The North Carolina Zoo Announces Birth of Five Critically Endangered American Red Wolves

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The North Carolina Zoo announces the birth of five critically endangered American red wolves as part of its American red wolf breeding program. The five new pups – three males, two females – were born Tuesday, April 21. The pups and their mother are all healthy and doing well.

There are currently only 15-20 red wolves found in the wild, only in eastern North Carolina, making them the most endangered canid in the world.

In celebration of North Carolina, the rare pups were named after plants found in the state. The names for the males are Oak (Appalachian Oak), Cedar (Red Cedar) and Sage (Azure Sage). The females are named Lily (Carolina Lily, the state’s wildflower) and Aster (Piedmont Aster). They are the offspring of Piglet (female) and Jewell (male). This is the first litter for this pair.

This litter brings the number of red wolves in the Zoo’s breeding program to 25, making it the second-largest pack in the U.S. after Point Defiance Zoo and Aquarium in Tacoma, Washington.

The pups are being kept in a quiet, non-public viewing area of the Zoo and have minimal contact with staff and keepers. This allows their mother to raise the pups with the least amount of stress in a natural habitat.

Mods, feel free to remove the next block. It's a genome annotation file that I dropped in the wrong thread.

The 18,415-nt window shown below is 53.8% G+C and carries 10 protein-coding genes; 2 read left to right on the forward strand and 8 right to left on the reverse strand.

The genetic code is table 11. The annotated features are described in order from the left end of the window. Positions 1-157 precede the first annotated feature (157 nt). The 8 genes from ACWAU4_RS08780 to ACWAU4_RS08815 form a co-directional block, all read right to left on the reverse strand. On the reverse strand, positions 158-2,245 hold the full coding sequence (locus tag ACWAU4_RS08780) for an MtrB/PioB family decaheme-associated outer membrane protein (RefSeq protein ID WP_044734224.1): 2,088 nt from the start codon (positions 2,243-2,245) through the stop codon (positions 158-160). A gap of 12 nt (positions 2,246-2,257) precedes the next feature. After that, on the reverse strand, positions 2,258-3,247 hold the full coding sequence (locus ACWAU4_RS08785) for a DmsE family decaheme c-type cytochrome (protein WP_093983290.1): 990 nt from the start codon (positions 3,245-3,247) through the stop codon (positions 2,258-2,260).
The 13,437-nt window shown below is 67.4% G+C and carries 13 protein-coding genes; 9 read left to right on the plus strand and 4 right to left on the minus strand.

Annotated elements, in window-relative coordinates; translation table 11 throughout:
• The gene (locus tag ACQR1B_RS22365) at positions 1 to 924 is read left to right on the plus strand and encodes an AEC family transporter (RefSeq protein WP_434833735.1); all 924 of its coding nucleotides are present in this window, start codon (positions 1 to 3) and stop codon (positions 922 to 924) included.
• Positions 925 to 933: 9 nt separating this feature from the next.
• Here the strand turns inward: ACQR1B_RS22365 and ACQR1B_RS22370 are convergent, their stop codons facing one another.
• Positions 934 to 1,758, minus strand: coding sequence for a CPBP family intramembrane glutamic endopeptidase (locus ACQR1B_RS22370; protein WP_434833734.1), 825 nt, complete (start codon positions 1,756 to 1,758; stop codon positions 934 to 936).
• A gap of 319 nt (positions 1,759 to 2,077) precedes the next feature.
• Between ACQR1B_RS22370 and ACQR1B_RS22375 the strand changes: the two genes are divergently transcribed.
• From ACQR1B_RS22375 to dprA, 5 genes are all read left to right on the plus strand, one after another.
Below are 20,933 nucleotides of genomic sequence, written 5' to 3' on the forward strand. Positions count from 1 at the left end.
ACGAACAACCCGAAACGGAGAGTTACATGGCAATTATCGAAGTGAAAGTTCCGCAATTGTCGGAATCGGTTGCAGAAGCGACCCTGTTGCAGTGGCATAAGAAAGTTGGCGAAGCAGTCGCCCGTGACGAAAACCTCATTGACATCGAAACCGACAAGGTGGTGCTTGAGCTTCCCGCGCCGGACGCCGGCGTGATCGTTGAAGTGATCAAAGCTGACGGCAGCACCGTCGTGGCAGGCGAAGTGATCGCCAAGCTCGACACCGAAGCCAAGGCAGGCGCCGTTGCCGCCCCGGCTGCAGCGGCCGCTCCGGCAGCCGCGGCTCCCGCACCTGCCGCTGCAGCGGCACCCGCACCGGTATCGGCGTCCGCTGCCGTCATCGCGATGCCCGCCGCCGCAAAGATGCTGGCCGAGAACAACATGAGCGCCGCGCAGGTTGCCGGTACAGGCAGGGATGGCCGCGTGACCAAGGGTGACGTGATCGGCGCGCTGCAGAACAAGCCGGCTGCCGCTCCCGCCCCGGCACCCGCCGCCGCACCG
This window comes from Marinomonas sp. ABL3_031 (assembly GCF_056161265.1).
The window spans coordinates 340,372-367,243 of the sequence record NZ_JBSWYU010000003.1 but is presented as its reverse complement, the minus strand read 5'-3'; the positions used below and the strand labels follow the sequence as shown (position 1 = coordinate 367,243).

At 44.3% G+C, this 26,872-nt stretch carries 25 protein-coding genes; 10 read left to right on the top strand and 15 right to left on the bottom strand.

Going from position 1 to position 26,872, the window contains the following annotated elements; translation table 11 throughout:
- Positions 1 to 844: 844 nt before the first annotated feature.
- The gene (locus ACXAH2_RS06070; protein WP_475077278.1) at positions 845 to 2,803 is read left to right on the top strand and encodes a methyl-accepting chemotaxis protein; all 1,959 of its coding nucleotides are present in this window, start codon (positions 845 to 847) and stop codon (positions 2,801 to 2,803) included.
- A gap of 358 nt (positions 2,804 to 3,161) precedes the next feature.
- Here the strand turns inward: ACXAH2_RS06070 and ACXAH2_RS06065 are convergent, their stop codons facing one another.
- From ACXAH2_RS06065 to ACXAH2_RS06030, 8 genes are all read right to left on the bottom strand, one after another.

“Congratulations to the North Carolina Zoo for playing an essential part toward helping this critically endangered species recover,” said Susi H. Hamilton, secretary of the N.C. Dept. of Natural and Cultural Resources. “It’s yet another example of the Zoo doing amazing work to conserve wildlife and wild places.”

Once common throughout the southeastern United States, the wolves were driven to near extinction during the late 1960s, but the U.S. Fish and Wildlife Service began an aggressive conservation effort – the American Red Wolf Recovery Program – that led to new ways to track and protect the species.

The Zoo has been part of the American Red Wolf Recovery Program since 1994. The Zoo’s red wolf pack has bred eleven pups over the past three years and has successfully bred 34 wolves since the program began. Currently, there are about 240 (that number can change daily during the whelping season) red wolves in breeding programs throughout the U.S. Red wolves normally have three to five pups per litter.

The North Carolina Zoo led the successful efforts to have the American red wolf become part of the Association of Zoo and Aquariums SAFE (Saving Species From Extinction) program.

Under this program, the Zoo leads in conserving the species and growing both the population in the wild and the animals under human care. 

To learn more about the North Carolina Zoo and our red wolf program please visit www.nczoo.org

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